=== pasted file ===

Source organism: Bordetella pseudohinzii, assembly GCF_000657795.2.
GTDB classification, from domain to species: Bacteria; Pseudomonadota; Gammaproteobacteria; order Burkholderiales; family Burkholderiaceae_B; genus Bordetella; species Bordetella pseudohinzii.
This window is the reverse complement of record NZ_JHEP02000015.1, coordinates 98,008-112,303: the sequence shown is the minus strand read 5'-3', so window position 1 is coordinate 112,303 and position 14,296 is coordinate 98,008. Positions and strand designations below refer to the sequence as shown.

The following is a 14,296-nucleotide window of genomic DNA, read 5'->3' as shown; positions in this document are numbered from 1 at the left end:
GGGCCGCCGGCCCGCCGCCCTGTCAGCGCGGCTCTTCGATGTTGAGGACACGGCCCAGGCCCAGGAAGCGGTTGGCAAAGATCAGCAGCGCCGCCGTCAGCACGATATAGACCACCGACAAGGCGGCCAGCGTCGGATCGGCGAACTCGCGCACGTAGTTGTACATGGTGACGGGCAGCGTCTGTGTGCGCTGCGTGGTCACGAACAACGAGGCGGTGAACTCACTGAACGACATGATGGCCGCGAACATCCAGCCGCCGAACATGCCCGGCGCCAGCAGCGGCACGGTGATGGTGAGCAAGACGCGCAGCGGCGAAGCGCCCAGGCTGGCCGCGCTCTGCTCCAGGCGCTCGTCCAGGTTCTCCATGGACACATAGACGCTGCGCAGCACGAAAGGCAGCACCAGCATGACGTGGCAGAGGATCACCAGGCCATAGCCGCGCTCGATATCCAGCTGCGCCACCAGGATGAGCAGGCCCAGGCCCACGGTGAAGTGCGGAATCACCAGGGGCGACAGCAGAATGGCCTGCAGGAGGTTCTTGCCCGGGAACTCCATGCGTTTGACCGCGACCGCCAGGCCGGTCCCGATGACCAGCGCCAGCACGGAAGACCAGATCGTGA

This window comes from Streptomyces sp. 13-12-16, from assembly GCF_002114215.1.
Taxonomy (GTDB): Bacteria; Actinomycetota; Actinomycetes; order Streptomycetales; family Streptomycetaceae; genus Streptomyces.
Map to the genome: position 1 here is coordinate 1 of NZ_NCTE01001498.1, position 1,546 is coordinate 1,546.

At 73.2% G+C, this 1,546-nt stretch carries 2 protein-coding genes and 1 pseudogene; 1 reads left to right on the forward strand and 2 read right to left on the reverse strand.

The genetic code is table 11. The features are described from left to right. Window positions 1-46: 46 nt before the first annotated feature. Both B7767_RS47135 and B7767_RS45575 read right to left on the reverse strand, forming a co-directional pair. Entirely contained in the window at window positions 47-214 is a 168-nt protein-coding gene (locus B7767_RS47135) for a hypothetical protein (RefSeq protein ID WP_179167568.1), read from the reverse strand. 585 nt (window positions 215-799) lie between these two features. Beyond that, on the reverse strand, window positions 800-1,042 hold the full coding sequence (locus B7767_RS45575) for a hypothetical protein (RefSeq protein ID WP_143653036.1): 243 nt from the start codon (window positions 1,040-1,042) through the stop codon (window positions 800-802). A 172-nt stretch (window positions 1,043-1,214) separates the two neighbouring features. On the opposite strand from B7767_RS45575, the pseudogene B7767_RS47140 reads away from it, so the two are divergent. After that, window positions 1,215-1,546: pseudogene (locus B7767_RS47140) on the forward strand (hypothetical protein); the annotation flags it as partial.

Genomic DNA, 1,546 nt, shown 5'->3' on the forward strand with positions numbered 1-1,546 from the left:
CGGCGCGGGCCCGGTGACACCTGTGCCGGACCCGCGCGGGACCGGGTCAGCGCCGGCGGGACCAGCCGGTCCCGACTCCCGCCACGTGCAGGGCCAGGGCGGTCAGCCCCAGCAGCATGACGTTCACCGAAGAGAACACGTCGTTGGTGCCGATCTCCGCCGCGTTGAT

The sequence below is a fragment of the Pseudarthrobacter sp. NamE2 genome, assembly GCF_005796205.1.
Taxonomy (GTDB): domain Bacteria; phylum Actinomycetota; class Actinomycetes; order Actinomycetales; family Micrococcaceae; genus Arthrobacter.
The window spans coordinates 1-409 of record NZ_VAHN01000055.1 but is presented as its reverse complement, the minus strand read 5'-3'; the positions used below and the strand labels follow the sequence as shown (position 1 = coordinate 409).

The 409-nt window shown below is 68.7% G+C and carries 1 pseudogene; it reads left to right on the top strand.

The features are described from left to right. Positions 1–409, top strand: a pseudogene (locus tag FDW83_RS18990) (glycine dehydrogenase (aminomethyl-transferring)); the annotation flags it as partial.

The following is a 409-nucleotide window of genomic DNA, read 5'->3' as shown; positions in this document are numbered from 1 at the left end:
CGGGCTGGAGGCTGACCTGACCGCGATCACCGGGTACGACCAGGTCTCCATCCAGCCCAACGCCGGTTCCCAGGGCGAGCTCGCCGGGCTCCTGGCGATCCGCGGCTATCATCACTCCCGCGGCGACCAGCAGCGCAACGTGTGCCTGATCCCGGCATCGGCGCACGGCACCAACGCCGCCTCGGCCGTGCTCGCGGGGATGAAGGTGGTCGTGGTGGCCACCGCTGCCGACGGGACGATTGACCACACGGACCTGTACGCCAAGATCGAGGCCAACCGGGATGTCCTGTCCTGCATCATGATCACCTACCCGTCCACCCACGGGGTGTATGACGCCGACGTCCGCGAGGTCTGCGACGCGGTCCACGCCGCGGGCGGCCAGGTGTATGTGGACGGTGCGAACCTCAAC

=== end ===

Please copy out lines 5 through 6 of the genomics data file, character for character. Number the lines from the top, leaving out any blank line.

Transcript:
GGGCCGCCGGCCCGCCGCCCTGTCAGCGCGGCTCTTCGATGTTGAGGACACGGCCCAGGCCCAGGAAGCGGTTGGCAAAGATCAGCAGCGCCGCCGTCAGCACGATATAGACCACCGACAAGGCGGCCAGCGTCGGATCGGCGAACTCGCGCACGTAGTTGTACATGGTGACGGGCAGCGTCTGTGTGCGCTGCGTGGTCACGAACAACGAGGCGGTGAACTCACTGAACGACATGATGGCCGCGAACATCCAGCCGCCGAACATGCCCGGCGCCAGCAGCGGCACGGTGATGGTGAGCAAGACGCGCAGCGGCGAAGCGCCCAGGCTGGCCGCGCTCTGCTCCAGGCGCTCGTCCAGGTTCTCCATGGACACATAGACGCTGCGCAGCACGAAAGGCAGCACCAGCATGACGTGGCAGAGGATCACCAGGCCATAGCCGCGCTCGATATCCAGCTGCGCCACCAGGATGAGCAGGCCCAGGCCCACGGTGAAGTGCGGAATCACCAGGGGCGACAGCAGAATGGCCTGCAGGAGGTTCTTGCCCGGGAACTCCATGCGTTTGACCGCGACCGCCAGGCCGGTCCCGATGACCAGCGCCAGCACGGAAGACCAGATCGTGA

This window comes from Streptomyces sp. 13-12-16, from assembly GCF_002114215.1.